Books are the quietest and most constant of friends; they are the most accessible and wisest of counselors, and the most patient of teachers. ~Charles W. Eliot

Thursday, December 16, 2010

Marketing 101

When adults reflect upon their skills - for the purpose of a job search or a self-discovery exercise - unless our chosen profession is marketing, we often forget to include one of the skills we practice every day; one of the skills we've been practicing since childhood. In a sense, we're all marketers. We've been selling ourselves to others from the time we were small. I don't mean to suggest we've been "selling out" or "selling our souls" and I certainly don't mean to suggest that we are all equally skilled marketers. Whether it's conscious or not, though, everything we do, from the time we get up in the morning, brush our teeth and hair and get dressed,  involves an element of marketing. It's not a bad idea to remember that our kids are marketing themselves too - to their peers, to their teachers, to colleges, to prospective employers and, to some small extent, to us. They are also serious idea marketers - when they want a dog, when they want to stay up late, when they want to go to a party... With that in mind, we might all want to consider marketing tips to be life lessons.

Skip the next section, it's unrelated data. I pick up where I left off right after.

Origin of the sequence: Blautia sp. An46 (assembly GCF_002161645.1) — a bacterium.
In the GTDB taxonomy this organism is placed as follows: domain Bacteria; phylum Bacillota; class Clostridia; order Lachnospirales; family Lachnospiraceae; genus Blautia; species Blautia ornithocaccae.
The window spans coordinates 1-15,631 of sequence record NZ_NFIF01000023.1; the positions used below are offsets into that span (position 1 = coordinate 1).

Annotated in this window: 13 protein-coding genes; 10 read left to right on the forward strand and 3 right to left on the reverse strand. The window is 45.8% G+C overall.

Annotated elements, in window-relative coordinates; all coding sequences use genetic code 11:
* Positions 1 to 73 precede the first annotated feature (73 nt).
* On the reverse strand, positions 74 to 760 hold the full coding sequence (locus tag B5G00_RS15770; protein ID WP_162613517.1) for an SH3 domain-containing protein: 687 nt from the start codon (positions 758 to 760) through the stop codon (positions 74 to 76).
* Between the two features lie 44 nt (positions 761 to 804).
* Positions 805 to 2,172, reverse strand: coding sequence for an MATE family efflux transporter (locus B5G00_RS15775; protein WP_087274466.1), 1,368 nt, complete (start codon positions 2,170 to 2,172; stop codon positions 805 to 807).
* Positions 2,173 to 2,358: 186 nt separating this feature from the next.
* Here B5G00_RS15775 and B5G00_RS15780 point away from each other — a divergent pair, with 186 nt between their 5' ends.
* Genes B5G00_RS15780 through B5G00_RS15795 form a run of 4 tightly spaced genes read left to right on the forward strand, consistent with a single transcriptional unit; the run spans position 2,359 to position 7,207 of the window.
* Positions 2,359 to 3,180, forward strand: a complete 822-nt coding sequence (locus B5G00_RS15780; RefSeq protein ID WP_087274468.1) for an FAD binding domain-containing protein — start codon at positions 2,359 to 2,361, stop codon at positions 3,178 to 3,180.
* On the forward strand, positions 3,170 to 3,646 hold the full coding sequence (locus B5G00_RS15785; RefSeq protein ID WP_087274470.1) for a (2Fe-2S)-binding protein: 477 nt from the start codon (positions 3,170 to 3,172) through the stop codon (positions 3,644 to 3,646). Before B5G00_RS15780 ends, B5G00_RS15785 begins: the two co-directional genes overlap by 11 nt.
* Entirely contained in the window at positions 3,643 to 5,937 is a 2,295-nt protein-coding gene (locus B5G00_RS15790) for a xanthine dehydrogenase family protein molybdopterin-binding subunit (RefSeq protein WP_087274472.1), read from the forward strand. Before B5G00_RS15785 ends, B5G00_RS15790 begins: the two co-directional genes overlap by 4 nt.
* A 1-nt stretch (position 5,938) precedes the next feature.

So, my fellow marketers, you might be interested in reading the most recent blogpost from marketing guru, Seth Godin, whose nuggets are generally thought-provoking and, often, subtly game changing:

Lady Gaga and me

Do you think it bothers her that I don't listen to her music and wouldn't recognize her if she stopped by and said hi?
It shouldn't.
Even if you're a pop star, you don't need everyone to be a fan or a customer. And especially if you're not a pop star, worrying about whether everyone laughs at your jokes, buys your product or even likes you is counterproductive.
Unless you're running for something that requires a unanimous vote, it's a mistake to focus on the frowning guy in the back of the room or the dolt who doesn't get your subtle references or the miser who isn't going to buy from you regardless...
You're on the hunt for sneezers, for fans, for people willing to cross the street to work with you. Everyone else can pound sand, that's okay. Being remarkable also means being ignored or actively disliked.
BTW, I'm virtually certain that Lady (do her friends call her that?) doesn't read my stuff, so we're even.
In the world of children's books, we frequently read about negotiation between child and parent or between friend and friend. These negotiations generally begin with a position someone is trying to "sell" to someone else. Take one of the favorite modern day children's book characters, Olivia the pig and consider how she convinces her family to spend a vacation in Venice. Between us, I think Olivia could convince anyone to do pretty much anything!

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